Calibration Bottleneck

Mission:
Accelerate Delivery of Bradley Fighting Vehicles

The Bradley Fighting Vehicle is an essential tool for America’s ground troops in Iraq and Afghanistan.

Designed to transport infantry, the Bradley offers armored protection, covering fire for dismounted troops, and weaponry to suppress enemy tanks and armored vehicles. The Bradley can accommodate nine: a crew of three (commander, gunner, driver) plus six fully-geared soldiers.

BAE Systems of York, Pennsylvania was awarded a contract worth over one billion dollars from the U.S. Army TACOM Life Cycle Management Command for refurbishing 1,042 Bradley Fighting Vehicles that have served in Iraq.

Vehicles go through an intensive make-over after combat operations under some of the harshest conditions on earth. Seeing that American troops have their highly survivable, mobile and lethal Bradley systems back in top condition as soon as possible is vital to achieving the mission.

BAE is a leading defense contractor that has developed a rapid, efficient process to refurbish used Bradleys so they can be returned to service with minimum downtime.
Except for one stubborn bottleneck.

THE SYSTEM:

Aligning the gun sight with the Bradley’s main weapon, the M242 25 mm chain gun, was taking so long the process was slowing deliveries. BAE employed a technique that has been in continuous use since World War Two and works fine except that for BAE’s purposes it was proving to be cumbersome and time-consuming.

The system features two arc-shaped towers, each about 40 feet tall, fitted with an array of collimators, concave mirrors at which a telescope is aimed, in this case from inside the tank through the barrel and simultaneously from the mounting platform for the sighting unit. Optical collimators are also used to calibrate binoculars, another device where two sightlines must meet. The process of calibrating the weapons platform required removing the turret and then adjusting the pitch and yaw of the fire control mounting plate to align with the main gun’s optical system. There are a series of six (yes?) collimators to test different levels and angles of attack. Rick Marron, Warren-Knight’s Special Product Sales Manager, “It has a collection of motor drives that allow you to tilt the angle as necessary so that it precisely matches the pitch, roll, and yaw of the upward and downward movement of that gun.”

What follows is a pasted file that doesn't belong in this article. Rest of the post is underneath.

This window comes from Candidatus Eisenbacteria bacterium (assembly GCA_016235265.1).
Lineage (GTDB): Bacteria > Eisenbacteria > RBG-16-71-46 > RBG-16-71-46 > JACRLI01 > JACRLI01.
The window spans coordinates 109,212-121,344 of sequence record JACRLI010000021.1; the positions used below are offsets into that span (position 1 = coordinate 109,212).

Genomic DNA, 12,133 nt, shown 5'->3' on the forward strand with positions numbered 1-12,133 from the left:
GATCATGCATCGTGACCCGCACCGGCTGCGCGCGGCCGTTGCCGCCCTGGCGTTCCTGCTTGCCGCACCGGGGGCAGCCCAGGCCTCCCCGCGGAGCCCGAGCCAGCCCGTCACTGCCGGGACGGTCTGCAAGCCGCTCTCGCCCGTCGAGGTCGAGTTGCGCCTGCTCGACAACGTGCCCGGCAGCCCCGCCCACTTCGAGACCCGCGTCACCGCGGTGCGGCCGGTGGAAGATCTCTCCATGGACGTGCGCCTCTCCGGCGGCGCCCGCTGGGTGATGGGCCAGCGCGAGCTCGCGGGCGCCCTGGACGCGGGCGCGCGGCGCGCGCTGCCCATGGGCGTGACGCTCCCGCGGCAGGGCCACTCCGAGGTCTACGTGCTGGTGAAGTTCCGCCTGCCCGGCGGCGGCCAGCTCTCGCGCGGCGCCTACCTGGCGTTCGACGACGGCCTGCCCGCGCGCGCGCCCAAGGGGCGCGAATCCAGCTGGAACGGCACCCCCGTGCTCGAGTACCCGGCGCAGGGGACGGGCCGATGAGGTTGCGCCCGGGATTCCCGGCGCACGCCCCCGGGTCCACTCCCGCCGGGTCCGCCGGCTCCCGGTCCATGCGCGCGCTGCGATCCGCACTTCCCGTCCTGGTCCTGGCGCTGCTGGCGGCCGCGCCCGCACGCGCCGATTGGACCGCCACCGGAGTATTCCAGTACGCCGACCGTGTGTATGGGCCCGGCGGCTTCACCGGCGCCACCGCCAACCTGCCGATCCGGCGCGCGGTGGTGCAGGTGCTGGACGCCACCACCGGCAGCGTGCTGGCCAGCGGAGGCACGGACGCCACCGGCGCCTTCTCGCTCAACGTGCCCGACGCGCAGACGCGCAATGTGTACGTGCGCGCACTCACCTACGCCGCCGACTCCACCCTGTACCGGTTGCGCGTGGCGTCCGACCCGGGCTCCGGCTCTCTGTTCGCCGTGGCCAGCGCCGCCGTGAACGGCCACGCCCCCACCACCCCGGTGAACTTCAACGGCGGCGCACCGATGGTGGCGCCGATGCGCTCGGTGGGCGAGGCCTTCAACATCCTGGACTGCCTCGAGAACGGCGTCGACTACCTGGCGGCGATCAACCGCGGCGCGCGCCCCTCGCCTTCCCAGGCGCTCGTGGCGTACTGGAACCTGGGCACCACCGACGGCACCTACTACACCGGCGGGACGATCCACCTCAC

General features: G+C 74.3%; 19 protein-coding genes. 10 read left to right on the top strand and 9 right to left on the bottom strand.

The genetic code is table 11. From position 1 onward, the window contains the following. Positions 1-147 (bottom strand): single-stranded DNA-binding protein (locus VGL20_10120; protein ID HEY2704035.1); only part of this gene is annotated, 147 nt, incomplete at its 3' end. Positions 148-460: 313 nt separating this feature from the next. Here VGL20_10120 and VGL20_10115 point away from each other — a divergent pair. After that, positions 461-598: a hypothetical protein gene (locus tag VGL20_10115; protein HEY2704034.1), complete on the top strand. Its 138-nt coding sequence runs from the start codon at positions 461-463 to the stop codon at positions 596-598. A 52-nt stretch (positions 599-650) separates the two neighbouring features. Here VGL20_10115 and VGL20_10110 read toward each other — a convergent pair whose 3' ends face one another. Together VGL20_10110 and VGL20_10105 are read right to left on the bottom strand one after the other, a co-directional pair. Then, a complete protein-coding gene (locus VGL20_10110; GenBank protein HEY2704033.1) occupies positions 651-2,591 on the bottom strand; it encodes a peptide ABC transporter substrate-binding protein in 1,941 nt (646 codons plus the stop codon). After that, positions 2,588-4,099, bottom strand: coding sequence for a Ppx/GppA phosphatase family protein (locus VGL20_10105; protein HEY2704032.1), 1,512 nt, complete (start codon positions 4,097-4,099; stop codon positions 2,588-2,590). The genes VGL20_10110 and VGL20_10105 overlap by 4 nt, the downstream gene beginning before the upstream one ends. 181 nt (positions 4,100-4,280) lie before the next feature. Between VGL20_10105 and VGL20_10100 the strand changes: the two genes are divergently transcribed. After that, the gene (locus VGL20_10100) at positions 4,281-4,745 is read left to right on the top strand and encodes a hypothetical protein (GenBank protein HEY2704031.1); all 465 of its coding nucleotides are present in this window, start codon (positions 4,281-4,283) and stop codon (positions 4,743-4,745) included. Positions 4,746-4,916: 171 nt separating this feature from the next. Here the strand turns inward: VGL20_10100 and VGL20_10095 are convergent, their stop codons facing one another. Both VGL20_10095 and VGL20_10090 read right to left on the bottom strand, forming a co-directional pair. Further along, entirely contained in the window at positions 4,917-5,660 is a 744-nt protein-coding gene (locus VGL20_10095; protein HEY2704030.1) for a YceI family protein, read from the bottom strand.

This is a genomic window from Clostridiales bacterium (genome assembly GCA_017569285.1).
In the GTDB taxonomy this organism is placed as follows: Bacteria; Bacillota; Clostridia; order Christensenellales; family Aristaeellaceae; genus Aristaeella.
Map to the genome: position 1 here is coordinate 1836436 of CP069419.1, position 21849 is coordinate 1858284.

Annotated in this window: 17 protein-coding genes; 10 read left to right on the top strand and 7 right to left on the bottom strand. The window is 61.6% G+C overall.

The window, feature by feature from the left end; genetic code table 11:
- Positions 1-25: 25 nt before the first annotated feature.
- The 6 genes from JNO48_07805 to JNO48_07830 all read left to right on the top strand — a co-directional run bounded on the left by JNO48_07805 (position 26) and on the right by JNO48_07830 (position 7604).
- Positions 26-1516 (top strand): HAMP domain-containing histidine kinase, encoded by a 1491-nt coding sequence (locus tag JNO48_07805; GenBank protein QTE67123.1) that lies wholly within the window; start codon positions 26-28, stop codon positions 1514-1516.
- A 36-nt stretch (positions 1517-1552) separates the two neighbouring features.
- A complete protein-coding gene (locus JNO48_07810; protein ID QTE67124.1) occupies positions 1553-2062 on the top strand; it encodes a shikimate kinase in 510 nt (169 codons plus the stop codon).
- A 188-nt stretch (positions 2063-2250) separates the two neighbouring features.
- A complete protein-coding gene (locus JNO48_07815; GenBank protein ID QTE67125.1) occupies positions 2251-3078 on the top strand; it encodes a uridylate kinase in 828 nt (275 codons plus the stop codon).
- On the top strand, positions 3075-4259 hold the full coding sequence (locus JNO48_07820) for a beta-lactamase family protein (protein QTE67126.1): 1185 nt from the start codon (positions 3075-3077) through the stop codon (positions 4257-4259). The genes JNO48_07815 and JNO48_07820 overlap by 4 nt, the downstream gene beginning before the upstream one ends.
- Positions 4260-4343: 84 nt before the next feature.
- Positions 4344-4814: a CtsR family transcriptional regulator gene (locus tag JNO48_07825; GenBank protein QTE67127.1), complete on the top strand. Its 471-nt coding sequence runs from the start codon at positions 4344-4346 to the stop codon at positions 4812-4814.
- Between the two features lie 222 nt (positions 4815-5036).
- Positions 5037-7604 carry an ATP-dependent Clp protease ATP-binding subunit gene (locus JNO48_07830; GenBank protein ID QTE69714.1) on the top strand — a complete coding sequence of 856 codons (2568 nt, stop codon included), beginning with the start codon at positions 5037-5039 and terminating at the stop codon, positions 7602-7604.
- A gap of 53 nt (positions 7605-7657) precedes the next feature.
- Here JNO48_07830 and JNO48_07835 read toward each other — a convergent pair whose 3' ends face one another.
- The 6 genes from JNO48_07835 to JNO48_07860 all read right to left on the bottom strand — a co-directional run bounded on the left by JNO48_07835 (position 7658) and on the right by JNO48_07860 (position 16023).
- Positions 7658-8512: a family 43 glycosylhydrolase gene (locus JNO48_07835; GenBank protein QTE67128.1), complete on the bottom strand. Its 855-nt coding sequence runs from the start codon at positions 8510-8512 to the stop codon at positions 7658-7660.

THE PROBLEM:

BAE’s problem was that it could refit the vehicles faster than it could calibrate the weapons system, the final stage of the process. The company had only two stations that could align the gun sights, and it was trying to find an alternative to having to invest millions to purchase and set up additional stations. The engineers at BAE explored using a Swiss-made angle sensor to align the sight plate. It was a step in the right direction, but the angle sensor could not detect yaw in the sight mounting plate. The Swiss company’s rep told BAE, [quote align=”center” color=”#999999″]We can’t solve the problems, but we know someone who can: Warren-Knight.[/quote]

Warren developed a three part approach:

1. Prepare a white paper exploring the engineering
of the technology.

2. Prepare a report on the recommended technology
for a prototype concept, called a protocept.

3. Build a working prototype.

[quote align=”center” color=”#999999″]We started out with a concept to strike a laser beam to the collimator towers. But crunching the numbers
revealed too many flaws and inaccuracies.[/quote]

THE SOLUTION:

“Creative problem solving begins with looking at every possible way of doing something,” says John Henry Warren, President. “The most apt metaphor is that there are many ways to change a tire. You can use a jack or a lift. You can jack up the back of the car. You can jack up the front and maybe the back wheel will come off the ground. You can take the wheel off with a torch. You could flip the car over. “In this case, we asked ourselves, ‘Instead of aligning the plate from outside the vehicle, could we do it from inside?” Warren climbed into one of the Bradleys at the plant, looked around, and had an epiphany when he noticed that the mounting plate had a connecting piece that entered the interior of the vehicle. In effect, it was possible to measure the angle of the mounting plate from inside, as well as the angle of the gun barrel. The details are classified, but the system Warren-Knight came up with employs mirrors plus a camera, telescope, and electronic angle sensor.

“In a sense this was a low-tech process,” says Warren. “All it required was a set of eyeballs and a willingness to look through what was thought to be the wrong end of the telescope. We weren’t called in the reinvent the process of calibrating the Bradley, but that’s what we ended up doing.” The solution yielded unexpected benefits in addition to speeding up delivery times and making it the calibration process less cumbersome and costly. The system Warren developed turned out to be highly portable, allowing calibration in the field as well.

THE DEBRIEF:

[quote align=”center” color=”#999999″]Many engineers will look at a problem and say, ‘That’s the only way you can do it.’ People get married to their ideas. Sometimes you need a fresh set of eyes and ears to come in, and instead of talking, listen, and instead of assuming, observe.[/quote]

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